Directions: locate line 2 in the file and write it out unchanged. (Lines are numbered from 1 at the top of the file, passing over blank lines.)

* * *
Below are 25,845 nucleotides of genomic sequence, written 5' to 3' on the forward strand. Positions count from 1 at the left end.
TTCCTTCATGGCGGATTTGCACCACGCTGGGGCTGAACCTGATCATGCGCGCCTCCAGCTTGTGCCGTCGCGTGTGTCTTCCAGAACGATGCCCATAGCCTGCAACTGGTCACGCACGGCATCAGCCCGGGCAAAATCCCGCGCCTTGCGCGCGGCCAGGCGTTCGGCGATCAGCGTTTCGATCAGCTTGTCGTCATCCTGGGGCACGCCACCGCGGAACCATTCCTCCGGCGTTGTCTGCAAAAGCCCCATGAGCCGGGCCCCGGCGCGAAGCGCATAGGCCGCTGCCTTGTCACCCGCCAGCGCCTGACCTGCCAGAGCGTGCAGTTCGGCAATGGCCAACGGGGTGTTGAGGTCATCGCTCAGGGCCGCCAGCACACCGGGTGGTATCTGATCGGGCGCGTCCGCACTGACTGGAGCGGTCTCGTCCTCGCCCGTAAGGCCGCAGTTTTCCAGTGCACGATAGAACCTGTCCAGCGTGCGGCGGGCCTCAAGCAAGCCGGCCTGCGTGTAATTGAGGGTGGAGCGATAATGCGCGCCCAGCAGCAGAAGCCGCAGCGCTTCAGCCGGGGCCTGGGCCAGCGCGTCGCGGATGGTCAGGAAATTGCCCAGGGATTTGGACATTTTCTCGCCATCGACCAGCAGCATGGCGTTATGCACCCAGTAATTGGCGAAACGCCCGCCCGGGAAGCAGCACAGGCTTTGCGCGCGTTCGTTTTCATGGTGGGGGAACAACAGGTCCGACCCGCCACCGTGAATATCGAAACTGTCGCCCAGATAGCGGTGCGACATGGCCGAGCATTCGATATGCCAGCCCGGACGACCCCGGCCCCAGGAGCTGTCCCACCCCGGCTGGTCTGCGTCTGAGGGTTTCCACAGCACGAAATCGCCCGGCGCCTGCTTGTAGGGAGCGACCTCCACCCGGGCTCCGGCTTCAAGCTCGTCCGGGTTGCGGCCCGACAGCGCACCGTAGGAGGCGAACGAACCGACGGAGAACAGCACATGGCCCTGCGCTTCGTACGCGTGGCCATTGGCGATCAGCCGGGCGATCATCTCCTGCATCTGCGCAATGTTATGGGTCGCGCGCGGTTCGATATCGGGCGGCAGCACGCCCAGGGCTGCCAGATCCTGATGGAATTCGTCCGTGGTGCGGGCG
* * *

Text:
TTCCTTCATGGCGGATTTGCACCACGCTGGGGCTGAACCTGATCATGCGCGCCTCCAGCTTGTGCCGTCGCGTGTGTCTTCCAGAACGATGCCCATAGCCTGCAACTGGTCACGCACGGCATCAGCCCGGGCAAAATCCCGCGCCTTGCGCGCGGCCAGGCGTTCGGCGATCAGCGTTTCGATCAGCTTGTCGTCATCCTGGGGCACGCCACCGCGGAACCATTCCTCCGGCGTTGTCTGCAAAAGCCCCATGAGCCGGGCCCCGGCGCGAAGCGCATAGGCCGCTGCCTTGTCACCCGCCAGCGCCTGACCTGCCAGAGCGTGCAGTTCGGCAATGGCCAACGGGGTGTTGAGGTCATCGCTCAGGGCCGCCAGCACACCGGGTGGTATCTGATCGGGCGCGTCCGCACTGACTGGAGCGGTCTCGTCCTCGCCCGTAAGGCCGCAGTTTTCCAGTGCACGATAGAACCTGTCCAGCGTGCGGCGGGCCTCAAGCAAGCCGGCCTGCGTGTAATTGAGGGTGGAGCGATAATGCGCGCCCAGCAGCAGAAGCCGCAGCGCTTCAGCCGGGGCCTGGGCCAGCGCGTCGCGGATGGTCAGGAAATTGCCCAGGGATTTGGACATTTTCTCGCCATCGACCAGCAGCATGGCGTTATGCACCCAGTAATTGGCGAAACGCCCGCCCGGGAAGCAGCACAGGCTTTGCGCGCGTTCGTTTTCATGGTGGGGGAACAACAGGTCCGACCCGCCACCGTGAATATCGAAACTGTCGCCCAGATAGCGGTGCGACATGGCCGAGCATTCGATATGCCAGCCCGGACGACCCCGGCCCCAGGAGCTGTCCCACCCCGGCTGGTCTGCGTCTGAGGGTTTCCACAGCACGAAATCGCCCGGCGCCTGCTTGTAGGGAGCGACCTCCACCCGGGCTCCGGCTTCAAGCTCGTCCGGGTTGCGGCCCGACAGCGCACCGTAGGAGGCGAACGAACCGACGGAGAACAGCACATGGCCCTGCGCTTCGTACGCGTGGCCATTGGCGATCAGCCGGGCGATCATCTCCTGCATCTGCGCAATGTTATGGGTCGCGCGCGGTTCGATATCGGGCGGCAGCACGCCCAGGGCTGCCAGATCCTGATGGAATTCGTCCGTGGTGCGGGCG